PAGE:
Background: Although mucositis, diarrhea, and constipation as well as immunosuppression are well recognized side-effects of cancer treatment, the underlying mechanisms including changes in the composition of gut microbiota and Clostridium difficile infection have not yet been thoroughly reviewed. Objective: We herein set out to review the literature regarding the relations between cancer chemotherapy, radiation treatment, and Clostridium difficile-associated colitis. Method: Review of the English language literature published from 2008 to 2015 on the association between cancer chemotherapy, radiation treatment, and C. difficile-associated colitis. Results: Certain chemotherapeutic combinations, mainly those containing paclitaxel, are more likely to be followed by C. difficile infection (CDI), while some tumor types are more likely to be complicated by CDI following chemotherapy. CDI following irradiation occurs mostly in patients who were treated for cancer in the head and neck area. Risk factors found were proton pump inhibitors, antibiotics, cytostatic agents, and tube feeding. The drug of choice for an initial episode of mild-to-moderate CDI is metronidazole, whereas vancomycin is reserved for an initial episode of severe CDI. Fidaxomycin is another option for treatment of severe CDI, with fewer recurrences. Conclusion: The influence of CDI on the treatment of oncological patients is not fully acknowledged. Infection with C. difficile is more frequent in those patients treated by antibiotics simultaneously with chemotherapy. Aggressive supportive care with intravenous hydration, antibiotics, and close surgical monitoring for selective intervention can significantly decrease the morbidity and life-threatening complications associated with this infection.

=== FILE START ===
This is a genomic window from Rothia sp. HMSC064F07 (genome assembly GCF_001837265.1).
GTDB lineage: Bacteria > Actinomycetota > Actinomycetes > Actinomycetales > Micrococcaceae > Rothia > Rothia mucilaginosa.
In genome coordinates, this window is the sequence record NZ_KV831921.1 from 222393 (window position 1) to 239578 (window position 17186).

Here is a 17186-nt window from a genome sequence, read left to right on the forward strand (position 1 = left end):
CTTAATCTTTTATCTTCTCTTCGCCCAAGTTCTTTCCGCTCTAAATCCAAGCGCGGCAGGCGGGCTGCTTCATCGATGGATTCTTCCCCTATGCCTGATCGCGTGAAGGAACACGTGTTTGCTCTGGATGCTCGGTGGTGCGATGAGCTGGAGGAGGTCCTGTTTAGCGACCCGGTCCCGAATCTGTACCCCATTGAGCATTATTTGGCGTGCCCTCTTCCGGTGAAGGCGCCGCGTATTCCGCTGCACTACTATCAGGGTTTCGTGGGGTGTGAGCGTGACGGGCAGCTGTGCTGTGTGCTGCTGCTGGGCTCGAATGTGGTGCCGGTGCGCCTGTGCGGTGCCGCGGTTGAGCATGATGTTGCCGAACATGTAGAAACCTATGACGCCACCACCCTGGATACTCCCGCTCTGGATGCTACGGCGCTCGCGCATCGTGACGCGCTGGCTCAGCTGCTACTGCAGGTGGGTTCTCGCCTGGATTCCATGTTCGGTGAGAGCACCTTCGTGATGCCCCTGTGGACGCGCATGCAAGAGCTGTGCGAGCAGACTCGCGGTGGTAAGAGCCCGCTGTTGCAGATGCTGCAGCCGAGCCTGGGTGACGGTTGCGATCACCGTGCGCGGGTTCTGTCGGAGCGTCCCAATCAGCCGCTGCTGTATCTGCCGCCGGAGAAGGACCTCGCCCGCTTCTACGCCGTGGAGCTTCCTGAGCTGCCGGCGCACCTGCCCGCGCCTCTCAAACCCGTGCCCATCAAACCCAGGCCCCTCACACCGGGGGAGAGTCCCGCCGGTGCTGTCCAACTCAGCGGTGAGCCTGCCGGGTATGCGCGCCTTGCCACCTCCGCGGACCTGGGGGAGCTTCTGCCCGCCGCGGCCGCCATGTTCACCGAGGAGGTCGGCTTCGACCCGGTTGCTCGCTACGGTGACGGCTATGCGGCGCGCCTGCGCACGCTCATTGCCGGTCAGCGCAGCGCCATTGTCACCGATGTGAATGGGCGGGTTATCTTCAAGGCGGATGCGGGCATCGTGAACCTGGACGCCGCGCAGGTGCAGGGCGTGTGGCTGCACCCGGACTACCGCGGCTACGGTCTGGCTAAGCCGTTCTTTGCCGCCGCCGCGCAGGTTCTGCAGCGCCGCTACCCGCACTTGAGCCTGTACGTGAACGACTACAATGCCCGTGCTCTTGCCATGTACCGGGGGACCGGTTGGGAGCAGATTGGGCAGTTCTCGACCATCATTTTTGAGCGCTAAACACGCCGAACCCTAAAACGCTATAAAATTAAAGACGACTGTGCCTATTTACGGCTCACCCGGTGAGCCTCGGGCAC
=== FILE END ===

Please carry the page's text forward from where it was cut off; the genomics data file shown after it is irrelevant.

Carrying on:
Bibliographical notePublisher Copyright:
© 2016 Bentham Science Publishers.
- Clostridium difficile
- Nosocomial diarrhea
- Radiation therapy
- Targeting therapy